The 24th edition of the International Garden Festival, titled RACINES | ROOTS, is now open to the public. This year, Ève De Garie-Lamanque, the event’s Artistic Director, invited designers to imagine a present and a future that is ecologically, economically, and culturally responsible by drawing on the teachings of past generations.
The current edition of the Festival comprises 22 in situ contemporary gardens, including 5 brand-new ones, as well as the stand-alone installations Mer du Vent and Absolues Jardin. Twelve designers from Quebec, Ontario, Sweden and Germany were present for the opening of the Festival, which will run until October 1st, 2023.
Theme | ROOTS
With the advent of the digital age, globalization and the rapid speed of technological advancement that are changing our relationship with time, the physical world and each other, ROOTS rejects the unrooted vision implanted by the industrial revolution to embrace an approach that seeks to be nourished from a common heritage.
The theme counters the forces of homogenization that is part of globalization, incorporating the notion of globality coined by the Martinique poet and philosopher Édouard Glissant (1928-2011). It invites a return to what is essential by integrating the use of native plants, local materials – whether reused or with limited environmental impact –, as well as traditional methods of construction combined with a contemporary vision that embraces both regional communities and ecosystems. ROOTS intends to challenge the status quo and create innovative human-scale environments. It seeks to transcend generations and disciplines.
Le Jardin des quatre colonnes
Vincent Dumay, Baptiste Wullschleger | Sweden + France
With a project that is both poetic and a manifesto, we hope that the public will discover solutions for a more desirable and virtuous future. Our intent is to raise awareness of the question of the finite character of our resources. Le Jardin des quatre colonnes is an experience that unfolds through time, where elements built with raw earth within a living environment will evolve freely over the years.
Adobe construction is a technique that consists in compacting soil mixed with moisture in successive layers inside a casing – it makes visible what normally lies hidden beneath our feet. The fluted boles are built using a tubular casing which gives them their specific shape evoking Doric columns.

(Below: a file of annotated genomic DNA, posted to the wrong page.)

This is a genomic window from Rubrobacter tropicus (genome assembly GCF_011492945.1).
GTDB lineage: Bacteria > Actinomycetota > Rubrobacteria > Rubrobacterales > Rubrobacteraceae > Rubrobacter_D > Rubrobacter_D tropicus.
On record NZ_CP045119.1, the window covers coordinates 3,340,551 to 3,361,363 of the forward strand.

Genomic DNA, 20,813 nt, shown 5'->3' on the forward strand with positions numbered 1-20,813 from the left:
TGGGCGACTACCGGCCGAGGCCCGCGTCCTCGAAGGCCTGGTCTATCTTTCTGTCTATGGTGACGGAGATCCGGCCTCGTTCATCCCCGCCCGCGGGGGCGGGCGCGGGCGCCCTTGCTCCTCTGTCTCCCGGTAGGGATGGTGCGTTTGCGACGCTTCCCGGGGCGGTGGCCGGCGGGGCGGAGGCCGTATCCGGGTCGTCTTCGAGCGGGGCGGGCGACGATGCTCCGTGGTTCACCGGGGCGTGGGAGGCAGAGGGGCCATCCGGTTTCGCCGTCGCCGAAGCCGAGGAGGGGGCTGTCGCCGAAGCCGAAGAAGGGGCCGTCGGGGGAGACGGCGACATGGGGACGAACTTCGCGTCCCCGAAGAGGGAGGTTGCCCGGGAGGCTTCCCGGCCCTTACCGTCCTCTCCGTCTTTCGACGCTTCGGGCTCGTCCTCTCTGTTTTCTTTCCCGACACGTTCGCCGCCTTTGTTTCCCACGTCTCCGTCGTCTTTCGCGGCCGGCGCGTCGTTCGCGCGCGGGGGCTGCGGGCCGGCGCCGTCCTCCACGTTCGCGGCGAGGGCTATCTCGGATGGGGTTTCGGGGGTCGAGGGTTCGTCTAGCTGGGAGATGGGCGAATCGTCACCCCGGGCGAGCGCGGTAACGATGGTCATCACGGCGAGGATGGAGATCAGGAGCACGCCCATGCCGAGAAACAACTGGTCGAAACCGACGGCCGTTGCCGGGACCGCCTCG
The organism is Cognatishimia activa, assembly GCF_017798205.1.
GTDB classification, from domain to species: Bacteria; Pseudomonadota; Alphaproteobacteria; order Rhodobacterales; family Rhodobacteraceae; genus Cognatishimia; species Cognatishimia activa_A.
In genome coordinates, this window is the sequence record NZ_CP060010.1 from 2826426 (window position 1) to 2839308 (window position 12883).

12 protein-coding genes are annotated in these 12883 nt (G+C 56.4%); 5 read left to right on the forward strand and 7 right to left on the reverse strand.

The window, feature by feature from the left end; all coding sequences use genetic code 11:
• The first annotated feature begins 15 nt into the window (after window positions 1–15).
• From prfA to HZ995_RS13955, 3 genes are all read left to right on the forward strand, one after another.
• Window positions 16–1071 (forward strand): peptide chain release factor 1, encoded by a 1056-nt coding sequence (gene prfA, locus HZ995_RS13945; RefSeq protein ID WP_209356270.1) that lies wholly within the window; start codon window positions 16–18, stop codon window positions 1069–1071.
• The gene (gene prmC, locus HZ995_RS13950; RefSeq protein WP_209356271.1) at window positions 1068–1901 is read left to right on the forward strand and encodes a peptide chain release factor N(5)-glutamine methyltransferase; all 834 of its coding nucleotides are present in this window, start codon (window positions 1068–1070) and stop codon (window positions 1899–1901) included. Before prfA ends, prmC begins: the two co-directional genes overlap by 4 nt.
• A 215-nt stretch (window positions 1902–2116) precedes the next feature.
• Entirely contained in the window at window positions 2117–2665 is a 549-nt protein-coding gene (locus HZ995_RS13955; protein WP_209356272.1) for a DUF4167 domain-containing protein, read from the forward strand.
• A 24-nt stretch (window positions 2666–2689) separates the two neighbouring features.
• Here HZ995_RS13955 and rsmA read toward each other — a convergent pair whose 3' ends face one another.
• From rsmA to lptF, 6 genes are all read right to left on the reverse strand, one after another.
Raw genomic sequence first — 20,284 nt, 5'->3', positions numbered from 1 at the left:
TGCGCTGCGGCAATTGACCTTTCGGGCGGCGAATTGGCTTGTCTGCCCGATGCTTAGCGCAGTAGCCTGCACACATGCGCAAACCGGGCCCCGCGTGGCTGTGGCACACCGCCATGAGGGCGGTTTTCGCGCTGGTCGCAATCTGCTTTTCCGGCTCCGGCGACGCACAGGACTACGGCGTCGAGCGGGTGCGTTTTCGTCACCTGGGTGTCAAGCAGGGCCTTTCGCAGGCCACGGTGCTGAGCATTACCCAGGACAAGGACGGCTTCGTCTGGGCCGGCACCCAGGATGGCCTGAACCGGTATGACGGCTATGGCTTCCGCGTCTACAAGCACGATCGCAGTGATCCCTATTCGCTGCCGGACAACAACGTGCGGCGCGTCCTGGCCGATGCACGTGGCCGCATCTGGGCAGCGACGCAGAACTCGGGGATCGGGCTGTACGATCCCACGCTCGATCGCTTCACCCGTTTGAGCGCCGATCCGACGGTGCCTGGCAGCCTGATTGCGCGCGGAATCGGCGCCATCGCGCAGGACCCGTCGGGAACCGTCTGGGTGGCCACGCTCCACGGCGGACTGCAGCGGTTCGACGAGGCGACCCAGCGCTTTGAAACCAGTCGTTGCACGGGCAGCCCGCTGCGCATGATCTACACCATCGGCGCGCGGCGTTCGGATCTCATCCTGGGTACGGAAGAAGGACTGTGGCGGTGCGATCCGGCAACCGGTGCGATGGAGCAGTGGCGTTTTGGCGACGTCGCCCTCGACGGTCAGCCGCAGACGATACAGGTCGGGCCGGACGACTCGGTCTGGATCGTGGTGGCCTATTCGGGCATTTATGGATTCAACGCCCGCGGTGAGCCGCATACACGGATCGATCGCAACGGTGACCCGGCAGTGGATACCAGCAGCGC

Friche Atelier (Frédérique Allard, Jean-Jacques Yervant, Aliénor de Montalivet) | Quebec, Canada
The use of plants is at the heart of the development of our civilizations. Whether for nourishment, protection, healing or clothing, their multiple applications have allowed populations to survive and prosper.
The dyeing properties of plants are known since Antiquity, and their use as a colouring agent for plant and animal fibres represents a millennium-old know-how, exploiting the different parts of a plant (leaves, roots, flowers, fruits…). Maillage explores on a metaphorical level the relation between two worlds, that of the textile, and that of the vegetal.
Studio Haricot (Marie-Pier Caron-Desrochers, Tristan Morissette), Rose-Marie Guévin, Vincent Ouellet | Quebec, Canada
Matière-Matière is the intrinsic experience of a tone-on-tone relation (texture upon texture, colour upon colour): volumes emerge like fruits from the site, as extensions of the vegetation. Three walls bend, converge and project themselves, dilating and contracting. The project is an invitation to tactilely feel one’s way through a materiality stripped bare, inside moments of uncanny encounters. This structure of hemp concrete, deposited in the context of a patch of wheat and a carpet of mulch, offers a parallel between the possible transformations of vegetal fibres up to the materialization of the proposed spaces.
Racines de mer
Cassandra Ducharme-Martin, Gabriel Demeule | Quebec, Canada
In a climate similar to ours, on the island of Læsø in Denmark, women built, with the help of eelgrass, a marine plant, the roofs of their houses. Due to the waterproof and fireproof properties of these marine plants harvested on beaches, these roofs have resisted the ravages of time for more than three hundred years.
Racines de mer proposes a reflection on the built environment of the future. It offers the visitor the possibility of discovering Quebec’s territory and traditional skills. On the one hand the light wooden frame, left uncovered, celebrates the elegance of this method of construction, a system omnipresent in North America. On the other hand, its roof made of seaweed inspired by those of the island of Læsø exploits the riches of the St. Lawrence River and reveals its dormant potential.
Jinny Yu, Ki Jun Kim, Frédéric Pitre | Ontario & Quebec, Canada + Germany
Visitors are invited to enter a submerged maze: a puzzle with various possible routes and dead ends meant to confuse and challenge those who explore. At the same time, the top of the wall of the trenches, which is at ground level, allows for the possibility of deciphering the pathway with an overall view of the route before entering. Upon entering the subterranean world, visitors reach the first level of the substratum of the root system, and walk around a network composed of earth and white clover representing the pattern of the roots of two trees linked by fungal mycelium.